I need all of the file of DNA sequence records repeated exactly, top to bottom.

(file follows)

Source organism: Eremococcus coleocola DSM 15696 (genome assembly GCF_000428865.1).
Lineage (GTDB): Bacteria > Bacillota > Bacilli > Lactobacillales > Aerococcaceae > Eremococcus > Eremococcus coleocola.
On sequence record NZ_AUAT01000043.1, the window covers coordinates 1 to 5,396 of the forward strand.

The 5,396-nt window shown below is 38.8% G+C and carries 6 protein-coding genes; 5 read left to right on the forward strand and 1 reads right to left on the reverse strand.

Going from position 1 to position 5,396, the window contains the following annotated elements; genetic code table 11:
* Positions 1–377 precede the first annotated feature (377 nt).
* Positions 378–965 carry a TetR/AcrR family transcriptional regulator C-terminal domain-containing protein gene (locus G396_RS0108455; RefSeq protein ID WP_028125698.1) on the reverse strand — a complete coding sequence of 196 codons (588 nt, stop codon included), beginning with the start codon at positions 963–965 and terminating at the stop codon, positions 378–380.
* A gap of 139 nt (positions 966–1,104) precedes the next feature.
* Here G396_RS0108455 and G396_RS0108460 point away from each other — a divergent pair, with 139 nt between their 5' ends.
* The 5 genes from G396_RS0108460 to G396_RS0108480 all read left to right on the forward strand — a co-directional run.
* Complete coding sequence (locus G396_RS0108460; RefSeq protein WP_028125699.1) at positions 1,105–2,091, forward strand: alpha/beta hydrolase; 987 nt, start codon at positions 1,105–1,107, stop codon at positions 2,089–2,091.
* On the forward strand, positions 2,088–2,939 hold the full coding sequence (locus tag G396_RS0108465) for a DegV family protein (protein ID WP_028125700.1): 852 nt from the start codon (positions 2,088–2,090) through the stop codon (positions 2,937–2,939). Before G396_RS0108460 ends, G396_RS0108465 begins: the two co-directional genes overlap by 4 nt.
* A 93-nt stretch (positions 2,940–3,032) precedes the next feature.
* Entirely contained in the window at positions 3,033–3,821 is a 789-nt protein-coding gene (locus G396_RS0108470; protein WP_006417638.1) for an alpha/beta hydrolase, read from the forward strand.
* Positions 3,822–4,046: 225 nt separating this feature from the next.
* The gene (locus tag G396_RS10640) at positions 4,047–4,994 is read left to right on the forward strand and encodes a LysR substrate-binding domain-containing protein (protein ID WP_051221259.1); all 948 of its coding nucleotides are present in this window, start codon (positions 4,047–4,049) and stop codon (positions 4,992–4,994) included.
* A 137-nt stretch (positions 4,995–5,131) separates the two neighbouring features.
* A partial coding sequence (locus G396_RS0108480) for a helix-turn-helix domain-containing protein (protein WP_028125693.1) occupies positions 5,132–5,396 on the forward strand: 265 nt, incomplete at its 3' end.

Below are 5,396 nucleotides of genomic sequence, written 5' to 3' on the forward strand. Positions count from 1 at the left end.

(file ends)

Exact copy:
Source organism: Eremococcus coleocola DSM 15696 (genome assembly GCF_000428865.1).
Lineage (GTDB): Bacteria > Bacillota > Bacilli > Lactobacillales > Aerococcaceae > Eremococcus > Eremococcus coleocola.
On sequence record NZ_AUAT01000043.1, the window covers coordinates 1 to 5,396 of the forward strand.

The 5,396-nt window shown below is 38.8% G+C and carries 6 protein-coding genes; 5 read left to right on the forward strand and 1 reads right to left on the reverse strand.

Going from position 1 to position 5,396, the window contains the following annotated elements; genetic code table 11:
* Positions 1–377 precede the first annotated feature (377 nt).
* Positions 378–965 carry a TetR/AcrR family transcriptional regulator C-terminal domain-containing protein gene (locus G396_RS0108455; RefSeq protein ID WP_028125698.1) on the reverse strand — a complete coding sequence of 196 codons (588 nt, stop codon included), beginning with the start codon at positions 963–965 and terminating at the stop codon, positions 378–380.
* A gap of 139 nt (positions 966–1,104) precedes the next feature.
* Here G396_RS0108455 and G396_RS0108460 point away from each other — a divergent pair, with 139 nt between their 5' ends.
* The 5 genes from G396_RS0108460 to G396_RS0108480 all read left to right on the forward strand — a co-directional run.
* Complete coding sequence (locus G396_RS0108460; RefSeq protein WP_028125699.1) at positions 1,105–2,091, forward strand: alpha/beta hydrolase; 987 nt, start codon at positions 1,105–1,107, stop codon at positions 2,089–2,091.
* On the forward strand, positions 2,088–2,939 hold the full coding sequence (locus tag G396_RS0108465) for a DegV family protein (protein ID WP_028125700.1): 852 nt from the start codon (positions 2,088–2,090) through the stop codon (positions 2,937–2,939). Before G396_RS0108460 ends, G396_RS0108465 begins: the two co-directional genes overlap by 4 nt.
* A 93-nt stretch (positions 2,940–3,032) precedes the next feature.
* Entirely contained in the window at positions 3,033–3,821 is a 789-nt protein-coding gene (locus G396_RS0108470; protein WP_006417638.1) for an alpha/beta hydrolase, read from the forward strand.
* Positions 3,822–4,046: 225 nt separating this feature from the next.
* The gene (locus tag G396_RS10640) at positions 4,047–4,994 is read left to right on the forward strand and encodes a LysR substrate-binding domain-containing protein (protein ID WP_051221259.1); all 948 of its coding nucleotides are present in this window, start codon (positions 4,047–4,049) and stop codon (positions 4,992–4,994) included.
* A 137-nt stretch (positions 4,995–5,131) separates the two neighbouring features.
* A partial coding sequence (locus G396_RS0108480) for a helix-turn-helix domain-containing protein (protein WP_028125693.1) occupies positions 5,132–5,396 on the forward strand: 265 nt, incomplete at its 3' end.

Below are 5,396 nucleotides of genomic sequence, written 5' to 3' on the forward strand. Positions count from 1 at the left end.